Patrick B. McGuigan
Oklahoma voters are going to the polls in primaries today (Tuesday, June 26) as an overwhelming Republican electoral advantage begins to play itself out, with a handful of exceptions. In the state’s closed primary system, members of the Grand Old Party will wind up deciding many elections, as Democrats did not file in a high percentage of races.
Tonight (Tuesday, June 26), this writer will be among several journalists discussing the primary results for OETA, the Oklahoma Network. Coverage of the election will be anchored by Dick Pryor and will include reporter Bob Sands.
The panel reporting and analyzing tonight’s results will include CapitolBeatOK, Arnold Hamilton of The Oklahoman Observer, Holly Wall of
This Land Press, and county
official Larry Stein. The reporters will interact with viewers, taking questions
by telephone and live tweets.
Coverage will include reports on the state Corporation Commission race, being decided in the Republican primary between Bob Anthony and Brooks Mitchell. While Anthony is favored on the basis of more than two decades of service in the post, Mitchell (a former commission staffer) has run an aggressive campaign in the latter stages.
Additionally, primaries are occurring in four of the Sooner State’s five congressional races. Incumbent First District U.S. Rep. John Sullivan has been under persistent attack from his challenger, Jim Bridenstine. GOP incumbents Frank Lucas (District 3) and Tom Cole (District 4) face primaries, but are heavily favored.
In the Second Congressional District, the departure of the sole Democrat in the delegation -- U.S. Rep. Dan Boren -- has triggered a landrun of candidates – three Democrats and six Republicans, as well as an independent who will be on the November ballot.
In the Republican primary, Markwayne Mullin leads in the polls but is being pursued by state Rep. George Faught, retired Marine Colonel Dakota Woods, former state Rep. Wayne Pettigrew, former Tishomingo Mayor Dustin Rowe and pastor Dwayne Thompson.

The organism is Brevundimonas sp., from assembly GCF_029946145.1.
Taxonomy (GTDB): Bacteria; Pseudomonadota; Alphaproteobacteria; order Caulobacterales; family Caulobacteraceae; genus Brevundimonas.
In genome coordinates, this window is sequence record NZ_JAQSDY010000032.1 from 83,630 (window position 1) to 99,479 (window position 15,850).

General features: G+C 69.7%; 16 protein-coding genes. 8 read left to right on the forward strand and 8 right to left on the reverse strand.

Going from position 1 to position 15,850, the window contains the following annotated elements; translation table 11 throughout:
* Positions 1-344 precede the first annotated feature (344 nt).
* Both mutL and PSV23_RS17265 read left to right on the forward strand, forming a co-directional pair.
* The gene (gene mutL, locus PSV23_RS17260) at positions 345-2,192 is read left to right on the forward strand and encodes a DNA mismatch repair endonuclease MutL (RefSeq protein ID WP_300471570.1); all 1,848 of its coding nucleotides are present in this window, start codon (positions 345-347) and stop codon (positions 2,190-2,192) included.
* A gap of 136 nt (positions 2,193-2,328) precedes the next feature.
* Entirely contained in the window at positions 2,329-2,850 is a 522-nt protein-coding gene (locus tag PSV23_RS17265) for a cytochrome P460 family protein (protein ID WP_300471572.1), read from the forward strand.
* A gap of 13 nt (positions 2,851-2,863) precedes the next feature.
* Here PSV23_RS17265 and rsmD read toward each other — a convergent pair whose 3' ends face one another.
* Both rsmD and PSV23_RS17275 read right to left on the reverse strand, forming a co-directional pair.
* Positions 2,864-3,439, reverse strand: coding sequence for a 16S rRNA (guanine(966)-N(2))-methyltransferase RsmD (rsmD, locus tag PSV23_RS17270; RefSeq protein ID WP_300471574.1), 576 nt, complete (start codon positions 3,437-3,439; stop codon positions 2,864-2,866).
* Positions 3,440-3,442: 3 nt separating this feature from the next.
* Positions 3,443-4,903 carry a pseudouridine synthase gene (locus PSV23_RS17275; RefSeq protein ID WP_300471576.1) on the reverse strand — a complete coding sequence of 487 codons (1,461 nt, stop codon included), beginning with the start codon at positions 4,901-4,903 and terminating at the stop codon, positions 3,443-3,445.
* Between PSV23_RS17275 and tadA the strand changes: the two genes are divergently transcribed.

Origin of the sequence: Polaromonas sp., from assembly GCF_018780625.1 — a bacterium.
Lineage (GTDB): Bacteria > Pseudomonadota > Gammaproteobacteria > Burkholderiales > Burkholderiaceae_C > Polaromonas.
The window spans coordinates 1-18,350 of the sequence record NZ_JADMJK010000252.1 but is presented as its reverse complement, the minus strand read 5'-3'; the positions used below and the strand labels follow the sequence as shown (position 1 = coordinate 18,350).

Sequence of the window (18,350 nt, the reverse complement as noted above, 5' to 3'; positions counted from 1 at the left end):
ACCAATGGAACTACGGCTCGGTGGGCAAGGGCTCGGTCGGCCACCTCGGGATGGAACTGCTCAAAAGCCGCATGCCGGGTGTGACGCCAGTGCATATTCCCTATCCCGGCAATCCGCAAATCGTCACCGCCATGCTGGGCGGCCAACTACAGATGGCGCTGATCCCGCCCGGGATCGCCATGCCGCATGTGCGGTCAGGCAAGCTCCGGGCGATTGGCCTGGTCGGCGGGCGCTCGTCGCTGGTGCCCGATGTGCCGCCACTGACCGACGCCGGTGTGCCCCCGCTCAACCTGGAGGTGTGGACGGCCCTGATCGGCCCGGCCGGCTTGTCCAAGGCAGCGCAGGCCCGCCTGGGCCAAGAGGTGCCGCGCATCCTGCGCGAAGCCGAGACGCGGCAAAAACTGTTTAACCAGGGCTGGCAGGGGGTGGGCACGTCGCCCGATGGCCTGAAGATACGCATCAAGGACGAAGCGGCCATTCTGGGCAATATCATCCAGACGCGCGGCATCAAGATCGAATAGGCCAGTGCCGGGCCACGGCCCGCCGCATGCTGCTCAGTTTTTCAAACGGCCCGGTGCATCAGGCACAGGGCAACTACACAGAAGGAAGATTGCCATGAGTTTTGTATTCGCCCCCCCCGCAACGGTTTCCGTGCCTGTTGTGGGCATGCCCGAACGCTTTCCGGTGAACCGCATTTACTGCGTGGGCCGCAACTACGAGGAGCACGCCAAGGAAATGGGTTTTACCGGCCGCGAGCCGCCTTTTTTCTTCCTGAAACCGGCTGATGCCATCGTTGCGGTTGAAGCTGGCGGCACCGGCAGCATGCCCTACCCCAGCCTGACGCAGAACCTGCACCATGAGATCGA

Mullin’s massive spending advantages give him the edge this election day, yet late controversy about his residency, voting record and a 2009 police raid involving a former employee of his business may have put the race in play in the closing days.
On the Democratic side, former prosecutor Rob Wallace has the edge, but businessman Wayne Harriman has run his share of advertisements and has support. Trailling the field is Earl Everett, the only one of the three Democrats who has allied himself with President Barack Obama.
In all, 33 of the 101 seats in the state House have primaries unfolding today; there are primaries in 12 of this year’s 24 Senate seats.
In the Senate, Republicans are already assured they will replace two Democrats in seats where no member of the party of Jefferson filed. Democrats could, conceivably, regain ground in November, but Republicans seem on track to strengthen majorities in both chambers.
Fights among conservative Republicans are playing out in several Senate and House races.
The most reported legislative primary may be the Republican joust in Edmond’s District 41 between incumbent Senator Clark Jolley and Pastor Paul Blair. An independent expenditure opposing Blair has sparked controversy for accusing him of not paying franchise taxes. Blair’s advocates contend the ads are misleading, distorting a late payment and elevating issues touching businesses Blair is not running. Blair is suing.
Other contested GOP Senate primaries involving incumbents include challenges to incumbents Dan Newberry, Mike Mazzei, and Brian Crain. Although there is a “Tea Party” component to some of the challenges, Newberry for one counts himself as an advocate of Tea Party conservatism.
As for Democrats, the winner of the District 11 race between state Rep. Jabar Shumate and businessman Joe Williams will be elected, as there is no Republican foe in the north Tulsa district.
In the state House, a highly competitive primary is unfolding in District 88, a liberal/progressive bastion in MidTown Oklahoma City. Among the four Democrats, Steve Cortes – who served as legal counsel to former Governor Brad Henry, and Mike Dover, a health care system advocate, seemed to have certain advantages in spending.
In the closing days of the election, however, Matt Harney, a small business owner, has been very active with door-to-door efforts; similarly, Kay Floyd, a former administrative judge and special municipal judge, has pressed effectively.
In the end, the District 88 race could be one of the closest, and an August 28 runoff seems likely. There will be a contested election in November, as two long-shot Republicans try to break the Democratic hold on the seat.
The “Tea Party” theme is playing out in some House Republican races, where a total of 11 incumbents face primary challenges. In District 84, however, incumbent Sally Kern is the more conservative of the candidates. Other legislators facing challenges – and their district numbers, include Todd Thomsen (25), Sean Roberts (36), Aaron Stiles (45), Tommy C. Hardin (49), Mike Sanders (59), Don Armes (63), Glen Mulready (68), Weldon Watson (79), Guy Liebmann (82) and Elise Hall (100).